Reimbursement DOs And DON’Ts

in Company

No matter how hard you try to manufacture a safe, efficacious, and quality product, it is not going to generate the revenues you anticipated unless it can be properly reimbursed. Here are some quick Dos and Don’ts of the reimbursement process. (Some details have been modified to protect company privacy.)

1. Do – Develop your reimbursement strategy early.
Don’t – Delay developing your reimbursement strategy until just before your product launch.

Real life examples:

Example #1: Company A developed a 4-sensor product that competed with other available 6-sensor products. This product was clinically better and less expensive than its competitors. The company invited Mediclever to check whether they could utilize existing reimbursement mechanisms in France. A short assessment revealed available codes, a positive coverage policy, and payment rates that exceeded the company’s expectations. However, the wording in the identified existing codes specifically indicated 6 sensors! Redesigning the product at that stage was too difficult, and the company was left out of the French market.

Example #2: Company B developed and launched a product in the US market. Unfortunately, the pressure settings employed by their product deviated from the allowable range specified under existing reimbursement mechanisms. The CEO asked Mediclever to provide them with a ‘reimbursable’ specification. The company is currently redesigning their product according to this spec.

Remember: Your reimbursement strategy could affect your product design.

2. Do – Consider reimbursement factors when selecting the most appropriate application to start with.
Don’t – Choose your “killer app” only on the basis of R&D, regulatory criteria, or marketing.

Real life example: Company C developed a platform that could be used for a few applications. The company invited Mediclever to develop and implement its reimbursement strategy, while its pivotal trial, focused on Application I, was underway. Mediclever’s assessment discovered that if the company proceeded with the current Application I, the likelihood for reimbursement was low and might only be granted in five to ten years at a considerable investment. On the other hand, if the company used the same device for Application II, immediately upon receipt of the CE mark, the device would be reimbursed at a lucrative rate. Obviously, the company realized that by continuing with Application I, the company would probably not survive to reach profitability. Consequently, the company abandoned Application I and is currently selling its product, under existing reimbursement mechanisms, for Application II.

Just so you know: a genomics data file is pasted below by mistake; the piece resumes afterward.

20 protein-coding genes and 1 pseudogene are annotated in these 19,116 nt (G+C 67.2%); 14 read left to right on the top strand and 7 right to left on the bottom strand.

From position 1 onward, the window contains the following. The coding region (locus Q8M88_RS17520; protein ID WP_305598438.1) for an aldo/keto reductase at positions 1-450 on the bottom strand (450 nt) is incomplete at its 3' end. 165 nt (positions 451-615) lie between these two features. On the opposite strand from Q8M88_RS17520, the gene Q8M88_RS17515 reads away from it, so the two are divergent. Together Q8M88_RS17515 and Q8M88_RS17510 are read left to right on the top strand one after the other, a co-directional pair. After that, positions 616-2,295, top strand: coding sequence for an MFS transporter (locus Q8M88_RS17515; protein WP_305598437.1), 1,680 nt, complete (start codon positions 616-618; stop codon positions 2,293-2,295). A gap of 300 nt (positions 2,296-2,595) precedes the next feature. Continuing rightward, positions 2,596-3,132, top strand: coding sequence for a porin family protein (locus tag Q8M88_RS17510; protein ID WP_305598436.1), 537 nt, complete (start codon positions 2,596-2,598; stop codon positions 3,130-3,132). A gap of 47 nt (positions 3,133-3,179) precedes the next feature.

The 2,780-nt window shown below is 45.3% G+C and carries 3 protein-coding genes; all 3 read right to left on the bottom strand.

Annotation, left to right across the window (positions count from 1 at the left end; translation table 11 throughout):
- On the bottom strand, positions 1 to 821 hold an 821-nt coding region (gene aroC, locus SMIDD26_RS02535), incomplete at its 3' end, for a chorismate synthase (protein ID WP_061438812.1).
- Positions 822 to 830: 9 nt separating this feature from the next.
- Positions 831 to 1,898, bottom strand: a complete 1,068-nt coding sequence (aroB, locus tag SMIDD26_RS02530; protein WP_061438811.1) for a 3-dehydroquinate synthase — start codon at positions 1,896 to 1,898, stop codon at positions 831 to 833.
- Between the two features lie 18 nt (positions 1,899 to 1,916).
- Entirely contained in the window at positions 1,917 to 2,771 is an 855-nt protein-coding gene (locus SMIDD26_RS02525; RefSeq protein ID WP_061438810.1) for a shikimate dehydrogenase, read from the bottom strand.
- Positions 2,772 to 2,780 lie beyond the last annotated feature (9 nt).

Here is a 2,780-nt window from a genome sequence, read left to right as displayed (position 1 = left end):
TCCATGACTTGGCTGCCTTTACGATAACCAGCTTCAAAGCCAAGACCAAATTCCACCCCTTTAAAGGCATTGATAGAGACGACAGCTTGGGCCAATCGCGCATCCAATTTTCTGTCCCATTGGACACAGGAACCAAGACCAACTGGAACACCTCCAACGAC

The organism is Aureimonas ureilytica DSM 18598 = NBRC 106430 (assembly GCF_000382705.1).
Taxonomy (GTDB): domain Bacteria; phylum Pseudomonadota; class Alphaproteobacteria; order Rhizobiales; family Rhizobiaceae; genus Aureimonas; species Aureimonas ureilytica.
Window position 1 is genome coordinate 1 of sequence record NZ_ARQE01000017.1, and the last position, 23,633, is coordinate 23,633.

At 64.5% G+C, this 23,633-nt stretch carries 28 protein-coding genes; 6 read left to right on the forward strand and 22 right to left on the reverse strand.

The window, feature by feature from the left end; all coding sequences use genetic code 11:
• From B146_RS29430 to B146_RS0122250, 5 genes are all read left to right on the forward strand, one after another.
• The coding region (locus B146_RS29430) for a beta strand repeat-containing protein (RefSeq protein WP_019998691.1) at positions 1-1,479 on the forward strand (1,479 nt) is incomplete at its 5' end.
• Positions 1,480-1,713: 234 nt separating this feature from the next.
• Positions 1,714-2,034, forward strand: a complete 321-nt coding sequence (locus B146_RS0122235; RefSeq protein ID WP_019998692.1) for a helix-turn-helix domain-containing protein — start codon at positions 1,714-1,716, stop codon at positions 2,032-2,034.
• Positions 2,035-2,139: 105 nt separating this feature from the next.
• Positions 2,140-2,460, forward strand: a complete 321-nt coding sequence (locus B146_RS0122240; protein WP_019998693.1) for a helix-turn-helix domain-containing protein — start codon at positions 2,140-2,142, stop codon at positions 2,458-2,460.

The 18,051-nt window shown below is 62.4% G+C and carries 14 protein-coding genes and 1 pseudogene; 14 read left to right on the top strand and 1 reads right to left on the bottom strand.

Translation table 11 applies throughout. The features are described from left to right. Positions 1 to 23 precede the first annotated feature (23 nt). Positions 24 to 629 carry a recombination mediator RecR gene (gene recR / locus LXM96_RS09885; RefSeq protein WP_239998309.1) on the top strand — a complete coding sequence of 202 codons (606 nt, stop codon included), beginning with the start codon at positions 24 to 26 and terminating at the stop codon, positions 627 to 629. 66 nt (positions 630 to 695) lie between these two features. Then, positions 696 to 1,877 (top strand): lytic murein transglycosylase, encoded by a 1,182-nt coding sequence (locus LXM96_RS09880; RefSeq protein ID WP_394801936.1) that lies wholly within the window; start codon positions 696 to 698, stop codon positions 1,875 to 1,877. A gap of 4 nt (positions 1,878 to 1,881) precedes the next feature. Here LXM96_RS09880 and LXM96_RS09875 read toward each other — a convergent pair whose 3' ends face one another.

Remember: Your reimbursement strategy could affect the first application of your product.

3. Do – Leverage your clinical trial(s) to gather reimbursement related data.
Don’t – Focus only on the regulatory aspects.

Real life example: Company D developed outstanding clinical data for their product and invited Mediclever to help them develop specific reimbursement mechanisms for it. All Payers that Mediclever approached were impressed by the developed clinical ‘evidence’, but wanted the company to also present data regarding a few economic aspects. Since these economic aspects were not observed during the company’s previous clinical trial, the company had to perform a new trial to gather the requested data. Had the company thought about its reimbursement strategy prior to initiating the clinical trials, those economic aspects could have been easily integrated into their previous trials making the investment in a new trial, and the delay in the sale of their product, redundant.

4. Do – Develop your regulatory and reimbursement strategies in parallel.
Don’t – Think that since regulatory clearance comes before obtaining reimbursement that this is a serial process.

Real life example: Company E asked Mediclever to start working on its reimbursement strategy after applying for, and receiving, the regulatory clearance. Unfortunately, the wording that was used in the application substantially decreased the likelihood of reimbursement. Consequently, the company re-applied for the regulatory clearance, this time, with a modified indication for use. Needless to say, this delayed the launch of the product resulting in substantial loss to the company.

Remember: Short regulatory path ≠ optimal reimbursement.

These real-life examples can help you avoid these common mistakes, reduce costs, and reach the market sooner.

To verify the existence of relevant reimbursement mechanisms for your product in the US or any European country, to develop and implement an appropriate reimbursement strategy and for any additional questions, please contact:
Amir Inbar, CEO
Mediclever Ltd.
www.mediclever.com
amir@mediclever.com

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Amir Inbar has 13897 articles online and 13 fans

Amir Inbar founded Mediclever (www.mediclever.com), which provides end-to-end reimbursement consulting services to life-science companies, selling pharmaceuticals and medical technology products in the US and Europe. As an expert reimbursement consultant Amir has consulted for organizations ranging from incubator startups to large, publicly traded companies, assisting them to obtain reimbursement.

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Reimbursement DOs And DON’Ts

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This article was published on 2010/09/25